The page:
Persistence of Memory? The (New) Surrealism of American Security Policy



An interesting technology of remembrance has localized around the events of 9/11, a series of representations that is essential to understanding contemporary American security policy. The power/relations of remembrance have participated in the constitution of a series of interwoven parables that have formed particular matrices of meaning, all of which paint pictures of (geo)politics, the American Self, the American Other, and the legitimate range of policy possibility in the post-9/11 world. As such, Jenny Edkins has argued, the aesthetic contours of the dominant forms of memorialization in the United States in response to 9/11 have, in combination with the social practices of securitization and criminalization, reinserted linear narratives and previously constructed scripts of global politics, American hegemony, and the legitimate exercise of political voice.2 Thus, the coping strategy brought about by the routinized remembrance of the trauma of 9/11 has been one that has instantiated a form of collective anterograde amnesia (i.e., the inability to form alternate memories) that draws meaning from one (and only one) contextual environment of interpretation. The routinization of remembrance has taken many forms from official memorial services on the anniversary of 9/11 to collections of poetry, songs, and reflections cataloged on various Internet websites. Even the homeland defense system institutionalized by the American federal government is a type of memorial with increases in the level of alertness drawing upon the fears that the American public experienced in the aftermath of 9/11.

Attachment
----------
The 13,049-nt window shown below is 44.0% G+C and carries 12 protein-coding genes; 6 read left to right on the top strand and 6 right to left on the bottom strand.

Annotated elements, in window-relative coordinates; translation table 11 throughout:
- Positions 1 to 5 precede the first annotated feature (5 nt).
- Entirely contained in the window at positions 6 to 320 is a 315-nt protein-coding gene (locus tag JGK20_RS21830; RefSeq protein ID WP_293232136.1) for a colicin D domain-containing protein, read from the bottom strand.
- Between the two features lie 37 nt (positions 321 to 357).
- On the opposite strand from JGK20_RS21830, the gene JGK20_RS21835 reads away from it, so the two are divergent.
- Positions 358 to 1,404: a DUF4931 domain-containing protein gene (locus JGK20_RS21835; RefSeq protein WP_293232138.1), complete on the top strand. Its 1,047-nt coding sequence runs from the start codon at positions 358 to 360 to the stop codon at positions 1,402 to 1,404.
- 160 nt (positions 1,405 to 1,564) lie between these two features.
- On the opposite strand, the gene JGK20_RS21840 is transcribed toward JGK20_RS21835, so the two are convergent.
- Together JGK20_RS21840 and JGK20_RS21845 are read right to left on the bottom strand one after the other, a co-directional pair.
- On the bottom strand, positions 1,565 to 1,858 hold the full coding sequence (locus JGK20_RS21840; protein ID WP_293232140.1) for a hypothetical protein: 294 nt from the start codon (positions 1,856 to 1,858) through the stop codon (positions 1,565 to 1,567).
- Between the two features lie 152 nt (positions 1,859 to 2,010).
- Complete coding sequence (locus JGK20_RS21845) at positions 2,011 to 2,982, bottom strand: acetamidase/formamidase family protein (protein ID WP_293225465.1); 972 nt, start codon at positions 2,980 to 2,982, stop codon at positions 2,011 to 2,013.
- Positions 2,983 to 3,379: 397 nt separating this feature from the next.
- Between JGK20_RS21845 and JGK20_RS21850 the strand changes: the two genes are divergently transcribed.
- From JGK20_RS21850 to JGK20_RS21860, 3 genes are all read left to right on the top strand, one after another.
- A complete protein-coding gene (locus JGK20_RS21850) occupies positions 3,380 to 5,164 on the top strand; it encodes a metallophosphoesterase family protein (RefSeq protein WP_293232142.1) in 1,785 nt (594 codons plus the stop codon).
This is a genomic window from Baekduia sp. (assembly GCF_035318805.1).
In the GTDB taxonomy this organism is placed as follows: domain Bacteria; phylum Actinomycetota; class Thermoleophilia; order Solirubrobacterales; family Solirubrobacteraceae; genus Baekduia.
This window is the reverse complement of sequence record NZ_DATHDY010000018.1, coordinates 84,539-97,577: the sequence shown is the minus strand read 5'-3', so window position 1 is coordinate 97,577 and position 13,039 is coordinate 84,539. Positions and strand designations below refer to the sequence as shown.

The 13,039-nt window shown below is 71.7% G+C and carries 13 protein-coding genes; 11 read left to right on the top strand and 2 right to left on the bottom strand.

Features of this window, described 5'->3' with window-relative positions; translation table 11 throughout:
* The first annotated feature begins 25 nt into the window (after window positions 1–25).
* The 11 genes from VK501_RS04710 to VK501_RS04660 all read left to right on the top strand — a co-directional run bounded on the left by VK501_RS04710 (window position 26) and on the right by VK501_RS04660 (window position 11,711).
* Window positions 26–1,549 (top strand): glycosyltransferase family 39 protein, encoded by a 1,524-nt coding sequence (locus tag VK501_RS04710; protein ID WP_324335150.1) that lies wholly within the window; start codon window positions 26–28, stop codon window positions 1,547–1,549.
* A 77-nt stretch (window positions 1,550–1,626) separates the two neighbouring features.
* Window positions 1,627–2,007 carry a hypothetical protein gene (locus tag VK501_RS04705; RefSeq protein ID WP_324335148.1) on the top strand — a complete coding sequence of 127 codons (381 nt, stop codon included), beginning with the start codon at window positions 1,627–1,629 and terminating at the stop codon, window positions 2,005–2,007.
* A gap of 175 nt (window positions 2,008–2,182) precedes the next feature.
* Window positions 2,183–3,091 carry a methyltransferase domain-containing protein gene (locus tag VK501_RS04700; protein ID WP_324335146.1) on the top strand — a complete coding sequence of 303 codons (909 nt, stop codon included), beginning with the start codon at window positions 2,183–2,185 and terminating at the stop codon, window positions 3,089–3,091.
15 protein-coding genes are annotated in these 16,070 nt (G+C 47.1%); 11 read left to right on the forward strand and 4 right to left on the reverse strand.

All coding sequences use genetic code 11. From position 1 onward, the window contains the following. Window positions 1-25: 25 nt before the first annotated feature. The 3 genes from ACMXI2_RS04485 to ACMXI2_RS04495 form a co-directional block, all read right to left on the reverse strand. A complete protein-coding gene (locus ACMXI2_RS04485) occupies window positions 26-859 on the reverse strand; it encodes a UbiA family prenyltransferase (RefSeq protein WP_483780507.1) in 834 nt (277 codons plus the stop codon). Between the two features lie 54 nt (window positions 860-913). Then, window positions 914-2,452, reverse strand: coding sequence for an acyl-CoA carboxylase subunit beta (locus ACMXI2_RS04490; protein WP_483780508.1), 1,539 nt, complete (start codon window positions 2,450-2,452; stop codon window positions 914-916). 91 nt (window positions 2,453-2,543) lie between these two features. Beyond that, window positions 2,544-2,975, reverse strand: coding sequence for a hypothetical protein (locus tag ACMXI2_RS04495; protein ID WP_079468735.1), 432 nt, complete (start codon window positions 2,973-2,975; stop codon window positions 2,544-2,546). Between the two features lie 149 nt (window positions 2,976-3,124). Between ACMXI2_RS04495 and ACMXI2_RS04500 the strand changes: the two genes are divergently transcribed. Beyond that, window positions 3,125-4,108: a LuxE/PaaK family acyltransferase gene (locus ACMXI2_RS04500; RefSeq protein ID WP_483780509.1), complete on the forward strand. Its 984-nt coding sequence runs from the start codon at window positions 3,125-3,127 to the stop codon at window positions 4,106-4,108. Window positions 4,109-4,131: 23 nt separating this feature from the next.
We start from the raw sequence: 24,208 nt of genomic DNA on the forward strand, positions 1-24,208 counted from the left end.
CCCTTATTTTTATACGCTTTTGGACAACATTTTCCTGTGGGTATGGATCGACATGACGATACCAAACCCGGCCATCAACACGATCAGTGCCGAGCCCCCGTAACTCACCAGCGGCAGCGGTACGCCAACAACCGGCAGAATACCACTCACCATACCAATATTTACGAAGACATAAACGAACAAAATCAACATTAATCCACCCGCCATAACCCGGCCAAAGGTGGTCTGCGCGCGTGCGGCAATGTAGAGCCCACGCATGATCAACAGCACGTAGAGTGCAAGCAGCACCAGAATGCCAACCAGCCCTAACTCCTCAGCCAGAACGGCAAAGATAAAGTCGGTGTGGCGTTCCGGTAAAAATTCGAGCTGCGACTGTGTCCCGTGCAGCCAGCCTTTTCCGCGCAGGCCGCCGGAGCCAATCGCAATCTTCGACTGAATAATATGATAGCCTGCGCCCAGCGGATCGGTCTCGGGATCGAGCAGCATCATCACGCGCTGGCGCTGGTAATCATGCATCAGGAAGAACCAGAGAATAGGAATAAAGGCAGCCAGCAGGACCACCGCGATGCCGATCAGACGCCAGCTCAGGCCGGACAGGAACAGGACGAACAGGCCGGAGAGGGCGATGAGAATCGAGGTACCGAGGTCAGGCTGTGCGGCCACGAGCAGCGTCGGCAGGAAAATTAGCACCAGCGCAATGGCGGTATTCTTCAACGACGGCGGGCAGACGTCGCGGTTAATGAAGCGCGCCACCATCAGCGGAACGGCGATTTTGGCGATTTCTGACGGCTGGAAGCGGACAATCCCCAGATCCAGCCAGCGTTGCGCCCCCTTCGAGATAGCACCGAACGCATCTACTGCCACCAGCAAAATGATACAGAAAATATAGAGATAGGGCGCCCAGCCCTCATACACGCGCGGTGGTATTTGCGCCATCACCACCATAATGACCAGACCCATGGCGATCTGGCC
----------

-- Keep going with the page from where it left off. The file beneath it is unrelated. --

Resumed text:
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© Elizabeth Dauphinee and Cristina Masters 2007

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